Today is the birthday of cheeky comic fan and masterful pop artist, Roy Lichtenstein. The American painter, known for his extravagant use of onomatopoeia and Ben-Day dots, would turn 89 if he were still alive today.
The New York City-born artist rose to fame in the 1960s, riding the wave of pop art mania that carried contemporaries like Andy Warhol and James Rosenquist into the art world spotlight. His work, appropriated from the pages of America's favorite comic strips, was characterized by black contours, bright colors and dynamic images.
Appearing like photographic reproductions of DC hallmarks, the large-scale paintings were an accesible alternative to high art, seemingly loved by tastemakers and amateurs alike. Despite a harshly critical 1964 article by Life magazine (“Is He the Worst Artist in the U.S.?”), the masterpieces of Lichtenstein have proved to possess a staying-power most artists would kill for. He is currently being honored in a traveling retrospective, showing now at the National Gallery of Art in Washington, D.C.; a show that prompted New York Times writer Holland Cotter to label Lichtenstein as an "American classic."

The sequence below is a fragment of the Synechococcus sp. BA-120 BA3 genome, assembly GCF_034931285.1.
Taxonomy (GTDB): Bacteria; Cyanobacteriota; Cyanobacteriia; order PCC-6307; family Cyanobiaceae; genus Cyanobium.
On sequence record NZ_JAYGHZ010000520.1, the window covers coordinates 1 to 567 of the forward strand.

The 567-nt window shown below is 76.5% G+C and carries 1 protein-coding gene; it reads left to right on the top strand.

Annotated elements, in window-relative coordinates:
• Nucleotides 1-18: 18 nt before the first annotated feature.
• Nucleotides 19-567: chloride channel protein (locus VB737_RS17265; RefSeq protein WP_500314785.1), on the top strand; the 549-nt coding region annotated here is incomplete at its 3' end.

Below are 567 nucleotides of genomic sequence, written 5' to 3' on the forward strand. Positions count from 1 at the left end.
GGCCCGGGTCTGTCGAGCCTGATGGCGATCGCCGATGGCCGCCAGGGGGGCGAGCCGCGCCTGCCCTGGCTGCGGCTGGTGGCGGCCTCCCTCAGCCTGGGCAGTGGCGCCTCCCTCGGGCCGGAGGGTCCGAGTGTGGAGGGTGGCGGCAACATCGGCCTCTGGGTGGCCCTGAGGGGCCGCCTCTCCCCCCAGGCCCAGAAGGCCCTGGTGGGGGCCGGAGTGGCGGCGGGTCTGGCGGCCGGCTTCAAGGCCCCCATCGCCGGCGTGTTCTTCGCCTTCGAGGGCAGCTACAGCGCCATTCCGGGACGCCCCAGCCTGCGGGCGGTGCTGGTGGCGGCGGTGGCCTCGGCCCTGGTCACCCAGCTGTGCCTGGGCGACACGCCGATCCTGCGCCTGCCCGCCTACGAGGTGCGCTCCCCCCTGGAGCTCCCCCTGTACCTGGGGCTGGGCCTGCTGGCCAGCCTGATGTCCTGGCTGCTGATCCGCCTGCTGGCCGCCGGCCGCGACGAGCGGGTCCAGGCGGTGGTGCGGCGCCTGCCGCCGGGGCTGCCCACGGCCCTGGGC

Check out images from the retrospective below and let us know how you are celebrating the pop fiend's birthday in the comments section.
"Roy Lichtenstein: A Retrospective" includes exhibits at The Art Institute of Chicago (May 22–September 3, 2012); National Gallery of Art, Washington, DC (October 14–January 13, 2013); Tate Modern, London (February 21–May 27, 2013); and Centre Pompidou, Paris (July 3–November 4, 2013).
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